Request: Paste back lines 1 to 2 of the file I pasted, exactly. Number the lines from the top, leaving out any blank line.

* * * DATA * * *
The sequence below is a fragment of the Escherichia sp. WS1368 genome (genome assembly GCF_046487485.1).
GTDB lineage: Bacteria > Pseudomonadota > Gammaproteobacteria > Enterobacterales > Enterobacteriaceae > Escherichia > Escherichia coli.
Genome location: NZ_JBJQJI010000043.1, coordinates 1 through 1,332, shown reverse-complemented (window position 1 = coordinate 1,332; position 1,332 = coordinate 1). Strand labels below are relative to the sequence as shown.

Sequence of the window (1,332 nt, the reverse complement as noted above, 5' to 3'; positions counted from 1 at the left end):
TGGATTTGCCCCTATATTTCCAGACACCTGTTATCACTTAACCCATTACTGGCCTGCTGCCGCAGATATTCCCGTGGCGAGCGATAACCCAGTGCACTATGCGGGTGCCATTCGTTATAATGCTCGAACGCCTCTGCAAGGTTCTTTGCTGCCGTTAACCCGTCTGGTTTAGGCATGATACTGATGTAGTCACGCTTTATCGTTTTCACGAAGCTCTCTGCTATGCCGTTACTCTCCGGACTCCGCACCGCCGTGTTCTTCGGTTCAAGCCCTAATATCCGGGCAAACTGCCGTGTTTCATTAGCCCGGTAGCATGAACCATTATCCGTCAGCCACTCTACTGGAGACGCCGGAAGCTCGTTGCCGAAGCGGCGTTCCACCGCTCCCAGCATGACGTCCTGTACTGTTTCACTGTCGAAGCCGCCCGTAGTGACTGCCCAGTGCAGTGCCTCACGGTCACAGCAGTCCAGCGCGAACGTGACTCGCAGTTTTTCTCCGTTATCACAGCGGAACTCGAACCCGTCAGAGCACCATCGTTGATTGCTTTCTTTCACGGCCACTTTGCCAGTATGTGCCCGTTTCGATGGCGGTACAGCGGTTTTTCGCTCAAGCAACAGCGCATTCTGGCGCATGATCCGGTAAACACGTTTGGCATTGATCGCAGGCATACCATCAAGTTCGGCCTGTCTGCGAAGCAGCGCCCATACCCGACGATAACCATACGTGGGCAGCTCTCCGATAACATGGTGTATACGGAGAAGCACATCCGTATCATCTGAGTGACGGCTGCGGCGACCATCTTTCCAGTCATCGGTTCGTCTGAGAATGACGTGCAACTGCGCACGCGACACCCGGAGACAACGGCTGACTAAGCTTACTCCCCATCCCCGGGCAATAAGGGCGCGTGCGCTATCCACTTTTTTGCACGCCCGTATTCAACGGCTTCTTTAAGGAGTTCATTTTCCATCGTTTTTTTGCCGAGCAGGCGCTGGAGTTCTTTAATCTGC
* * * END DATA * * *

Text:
The sequence below is a fragment of the Escherichia sp. WS1368 genome (genome assembly GCF_046487485.1).
GTDB lineage: Bacteria > Pseudomonadota > Gammaproteobacteria > Enterobacterales > Enterobacteriaceae > Escherichia > Escherichia coli.